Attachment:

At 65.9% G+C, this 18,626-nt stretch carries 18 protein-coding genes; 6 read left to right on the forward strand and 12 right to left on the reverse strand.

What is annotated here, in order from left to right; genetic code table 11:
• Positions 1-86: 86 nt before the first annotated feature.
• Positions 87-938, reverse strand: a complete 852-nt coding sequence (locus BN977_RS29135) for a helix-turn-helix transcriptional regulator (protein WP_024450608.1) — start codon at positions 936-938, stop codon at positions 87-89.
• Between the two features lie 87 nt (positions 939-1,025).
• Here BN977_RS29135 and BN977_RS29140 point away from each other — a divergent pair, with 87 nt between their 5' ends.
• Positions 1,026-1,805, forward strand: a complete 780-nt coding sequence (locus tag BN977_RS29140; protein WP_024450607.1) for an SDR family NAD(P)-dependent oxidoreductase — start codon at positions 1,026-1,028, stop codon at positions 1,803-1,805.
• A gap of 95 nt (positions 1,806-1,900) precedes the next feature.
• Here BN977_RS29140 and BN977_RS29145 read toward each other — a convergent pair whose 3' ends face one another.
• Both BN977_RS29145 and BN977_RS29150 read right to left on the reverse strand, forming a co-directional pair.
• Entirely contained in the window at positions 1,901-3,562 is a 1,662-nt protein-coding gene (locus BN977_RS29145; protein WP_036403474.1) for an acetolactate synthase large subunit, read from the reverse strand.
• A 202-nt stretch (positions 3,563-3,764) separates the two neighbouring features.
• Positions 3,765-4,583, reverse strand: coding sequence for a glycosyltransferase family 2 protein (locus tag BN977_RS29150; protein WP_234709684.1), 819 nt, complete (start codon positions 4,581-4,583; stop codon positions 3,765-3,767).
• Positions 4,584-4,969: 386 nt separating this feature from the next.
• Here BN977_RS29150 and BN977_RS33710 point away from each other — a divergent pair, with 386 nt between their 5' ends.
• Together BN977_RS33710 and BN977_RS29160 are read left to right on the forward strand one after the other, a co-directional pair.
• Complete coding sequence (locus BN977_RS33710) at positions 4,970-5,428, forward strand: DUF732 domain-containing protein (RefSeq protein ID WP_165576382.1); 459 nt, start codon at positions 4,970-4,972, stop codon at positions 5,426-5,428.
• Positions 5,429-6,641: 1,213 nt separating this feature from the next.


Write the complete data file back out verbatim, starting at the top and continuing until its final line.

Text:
At 65.9% G+C, this 18,626-nt stretch carries 18 protein-coding genes; 6 read left to right on the forward strand and 12 right to left on the reverse strand.

What is annotated here, in order from left to right; genetic code table 11:
• Positions 1-86: 86 nt before the first annotated feature.
• Positions 87-938, reverse strand: a complete 852-nt coding sequence (locus BN977_RS29135) for a helix-turn-helix transcriptional regulator (protein WP_024450608.1) — start codon at positions 936-938, stop codon at positions 87-89.
• Between the two features lie 87 nt (positions 939-1,025).
• Here BN977_RS29135 and BN977_RS29140 point away from each other — a divergent pair, with 87 nt between their 5' ends.
• Positions 1,026-1,805, forward strand: a complete 780-nt coding sequence (locus tag BN977_RS29140; protein WP_024450607.1) for an SDR family NAD(P)-dependent oxidoreductase — start codon at positions 1,026-1,028, stop codon at positions 1,803-1,805.
• A gap of 95 nt (positions 1,806-1,900) precedes the next feature.
• Here BN977_RS29140 and BN977_RS29145 read toward each other — a convergent pair whose 3' ends face one another.
• Both BN977_RS29145 and BN977_RS29150 read right to left on the reverse strand, forming a co-directional pair.
• Entirely contained in the window at positions 1,901-3,562 is a 1,662-nt protein-coding gene (locus BN977_RS29145; protein WP_036403474.1) for an acetolactate synthase large subunit, read from the reverse strand.
• A 202-nt stretch (positions 3,563-3,764) separates the two neighbouring features.
• Positions 3,765-4,583, reverse strand: coding sequence for a glycosyltransferase family 2 protein (locus tag BN977_RS29150; protein WP_234709684.1), 819 nt, complete (start codon positions 4,581-4,583; stop codon positions 3,765-3,767).
• Positions 4,584-4,969: 386 nt separating this feature from the next.
• Here BN977_RS29150 and BN977_RS33710 point away from each other — a divergent pair, with 386 nt between their 5' ends.
• Together BN977_RS33710 and BN977_RS29160 are read left to right on the forward strand one after the other, a co-directional pair.
• Complete coding sequence (locus BN977_RS33710) at positions 4,970-5,428, forward strand: DUF732 domain-containing protein (RefSeq protein ID WP_165576382.1); 459 nt, start codon at positions 4,970-4,972, stop codon at positions 5,426-5,428.
• Positions 5,429-6,641: 1,213 nt separating this feature from the next.